Tag Archives: echidna

1 shaft, 4 heads: The echidna’s penis.

The echidna is an odd animal for many reasons. It looks like a cross between a hedgehog, a platypus and an anteater (and indeed it is commonly known as the “spiny anteater”). Additionally, the females of this mamalian species lay eggs, which is really rare – in fact, the only other mammal known to do this is the platypus (egg-laying mammals are called monotremes), so already we can see that these are special ickly cuties. But what is perhaps most bizarre about this little Australian waddler is its penis. Dare you look? GO ON SCROLL DOWN I DARES YE!

IT HAS FOUR HEADS! FOUR! I think it looks like the foot of a baby rhino or something. But be assured, it is in fact a penis. But WHY LAUREN?! I hear ye screech?! The short answer is that we don’t really know. What we do know that when a male echidna has sex with a female echidna, one side of the penis seems to shut down, leaving only two out of the four heads in use. The next time he mates, the heads on the other side will be used. In fact, if all four heads are active and grow in size, the penis would have great difficulty getting inside the reproductive tract of the female, which only has two canals.

I even found an academic paper on the echidna’s penis, published in one of America’s oldest academic journals nonetheless. Below is a direct quote from the article, describing how research on such matters is carried out (basically, it would seem, you train an animal to be okay with getting erections out of context, then you masturbate it until it ejaculates). YAY FOR SCIENCE!

In 2005, Currumbin Wildlife Sanctuary (Gold Coast,
Australia) came into possession of a 17-year-old captive
male echidna that had become habituated to human presence
as part of an interactive public display. Zookeepers
noted that, on handling, this animal would readily produce
an erection. Over a period of 2 weeks, zookeepers at Currumbin
Wildlife Sanctuary conditioned the echidna to develop
an erection to the point where it would ejaculate.
In preparation for semen collection, the echidna is placed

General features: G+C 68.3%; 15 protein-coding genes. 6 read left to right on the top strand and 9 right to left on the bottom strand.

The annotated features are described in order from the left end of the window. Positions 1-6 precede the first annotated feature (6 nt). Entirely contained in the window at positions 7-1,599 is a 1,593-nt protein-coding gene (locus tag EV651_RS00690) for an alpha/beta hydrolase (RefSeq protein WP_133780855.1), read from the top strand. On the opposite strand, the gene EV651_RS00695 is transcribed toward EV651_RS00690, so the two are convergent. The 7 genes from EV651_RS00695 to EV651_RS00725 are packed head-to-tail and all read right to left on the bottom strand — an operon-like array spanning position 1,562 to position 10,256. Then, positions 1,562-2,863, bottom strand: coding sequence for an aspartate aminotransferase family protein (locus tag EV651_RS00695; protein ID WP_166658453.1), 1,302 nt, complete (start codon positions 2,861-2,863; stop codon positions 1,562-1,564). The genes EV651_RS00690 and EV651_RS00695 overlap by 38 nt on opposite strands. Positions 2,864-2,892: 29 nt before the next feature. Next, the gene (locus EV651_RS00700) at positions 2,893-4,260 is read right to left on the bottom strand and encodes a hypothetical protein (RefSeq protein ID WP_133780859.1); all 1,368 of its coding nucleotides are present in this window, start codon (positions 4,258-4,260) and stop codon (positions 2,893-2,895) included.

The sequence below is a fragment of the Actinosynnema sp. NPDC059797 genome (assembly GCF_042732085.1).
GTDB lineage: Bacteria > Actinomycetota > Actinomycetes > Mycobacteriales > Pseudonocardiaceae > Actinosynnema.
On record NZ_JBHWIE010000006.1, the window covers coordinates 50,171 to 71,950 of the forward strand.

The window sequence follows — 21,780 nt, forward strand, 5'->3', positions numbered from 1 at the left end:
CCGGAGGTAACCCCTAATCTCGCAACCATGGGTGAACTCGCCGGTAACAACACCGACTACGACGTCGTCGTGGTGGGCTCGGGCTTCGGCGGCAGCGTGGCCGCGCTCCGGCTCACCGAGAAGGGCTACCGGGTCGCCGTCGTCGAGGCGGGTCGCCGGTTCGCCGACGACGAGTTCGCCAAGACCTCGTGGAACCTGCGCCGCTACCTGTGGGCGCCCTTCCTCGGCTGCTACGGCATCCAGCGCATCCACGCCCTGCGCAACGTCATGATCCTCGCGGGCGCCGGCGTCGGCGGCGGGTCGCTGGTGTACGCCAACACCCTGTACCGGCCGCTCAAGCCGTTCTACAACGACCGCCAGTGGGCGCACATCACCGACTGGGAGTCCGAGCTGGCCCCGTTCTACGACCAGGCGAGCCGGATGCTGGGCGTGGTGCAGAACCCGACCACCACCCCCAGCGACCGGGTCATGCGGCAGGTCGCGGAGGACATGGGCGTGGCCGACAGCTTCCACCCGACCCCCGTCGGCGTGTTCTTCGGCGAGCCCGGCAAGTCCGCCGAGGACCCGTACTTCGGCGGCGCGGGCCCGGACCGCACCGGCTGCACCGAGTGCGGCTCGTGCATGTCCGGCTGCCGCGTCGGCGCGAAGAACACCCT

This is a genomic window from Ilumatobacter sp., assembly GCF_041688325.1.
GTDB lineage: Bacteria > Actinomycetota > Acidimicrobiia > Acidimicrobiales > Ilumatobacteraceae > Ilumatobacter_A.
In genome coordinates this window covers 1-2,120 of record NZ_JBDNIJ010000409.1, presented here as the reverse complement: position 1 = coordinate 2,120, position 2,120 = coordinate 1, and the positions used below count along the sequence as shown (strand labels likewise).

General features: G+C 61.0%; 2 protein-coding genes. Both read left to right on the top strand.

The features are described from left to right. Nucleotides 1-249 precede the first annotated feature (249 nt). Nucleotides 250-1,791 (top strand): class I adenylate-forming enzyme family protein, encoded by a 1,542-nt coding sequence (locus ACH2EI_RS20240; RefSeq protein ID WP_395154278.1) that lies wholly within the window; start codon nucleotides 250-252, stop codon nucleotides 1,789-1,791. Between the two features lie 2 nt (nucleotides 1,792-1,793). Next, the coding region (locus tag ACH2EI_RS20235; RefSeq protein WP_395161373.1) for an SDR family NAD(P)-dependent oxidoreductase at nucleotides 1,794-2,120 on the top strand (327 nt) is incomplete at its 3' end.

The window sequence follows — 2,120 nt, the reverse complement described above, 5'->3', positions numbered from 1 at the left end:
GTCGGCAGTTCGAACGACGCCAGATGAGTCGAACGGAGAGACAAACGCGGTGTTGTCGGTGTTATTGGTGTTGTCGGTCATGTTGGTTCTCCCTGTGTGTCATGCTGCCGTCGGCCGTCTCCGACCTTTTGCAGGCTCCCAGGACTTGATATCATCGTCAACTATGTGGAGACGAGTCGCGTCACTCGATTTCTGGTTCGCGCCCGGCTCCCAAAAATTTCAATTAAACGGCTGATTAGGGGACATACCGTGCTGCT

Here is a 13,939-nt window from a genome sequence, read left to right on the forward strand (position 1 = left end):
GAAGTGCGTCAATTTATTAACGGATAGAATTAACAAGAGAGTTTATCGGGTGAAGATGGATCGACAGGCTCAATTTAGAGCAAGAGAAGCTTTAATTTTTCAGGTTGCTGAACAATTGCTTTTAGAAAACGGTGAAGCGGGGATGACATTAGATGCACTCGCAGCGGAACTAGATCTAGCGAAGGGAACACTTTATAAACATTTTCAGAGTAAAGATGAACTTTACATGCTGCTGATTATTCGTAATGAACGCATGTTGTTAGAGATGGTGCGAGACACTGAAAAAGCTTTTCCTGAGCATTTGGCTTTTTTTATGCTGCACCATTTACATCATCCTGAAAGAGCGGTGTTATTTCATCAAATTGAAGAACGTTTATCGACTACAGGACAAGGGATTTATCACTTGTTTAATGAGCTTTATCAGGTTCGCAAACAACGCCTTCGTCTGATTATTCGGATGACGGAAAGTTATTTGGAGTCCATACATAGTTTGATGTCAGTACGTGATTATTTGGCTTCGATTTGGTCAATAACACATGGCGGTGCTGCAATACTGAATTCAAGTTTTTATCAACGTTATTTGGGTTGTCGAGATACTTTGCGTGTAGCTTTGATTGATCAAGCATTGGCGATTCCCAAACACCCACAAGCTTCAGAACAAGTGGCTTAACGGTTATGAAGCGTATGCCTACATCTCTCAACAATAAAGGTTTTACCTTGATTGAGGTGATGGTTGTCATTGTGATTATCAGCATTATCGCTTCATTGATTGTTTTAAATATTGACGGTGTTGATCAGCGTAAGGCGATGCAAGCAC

in lateral recumbency on a clean surface of the floor of
its enclosure. Using a closed fist, the zookeeper gently
pushes his hand into the lower abdomen of the animal,
at which time the echidna usually responds by pushing its
cloaca up against the zookeeper’s fist and developing an

What’s that you say, the imagery just isn’t strong enough? Well here is A VIDEO of the process! (You’re freakin’ welcome)

The scientists actually did some pretty cool research with the semen they collected. By examining the number of sperm in the ejaculate, they found that up to 100 individual sperm would bundle together, and this caused them to move very quickly in a very organised fashion- causing them to be much more effective working as a team than alone. What’ going on here? The most likely answer is sperm competition. Fertile females are never left alone for very long: Males will quite literally queue up to mate with them. With all this competition to be the one to fertilise the egg, males whose sperm behave in this “bundling” way will be more likely to father the offspring and therefore the team-building sperm would be favoured by natural selection, causing it to become widespread in the population.



Johnston, Steve D. and Smith, Brett and Pyne, Michael and Stenzel, Deborah J. and Holt, William V. (2007) One-Sided Ejaculation of Echidna Sperm Bundles.  The American Naturalist 170(6):E162-E164.

BoingBoing:  More than you maybe needed to know about the echidna

New Scientist: Exhibitionist spiny anteater reveals bizarre penis

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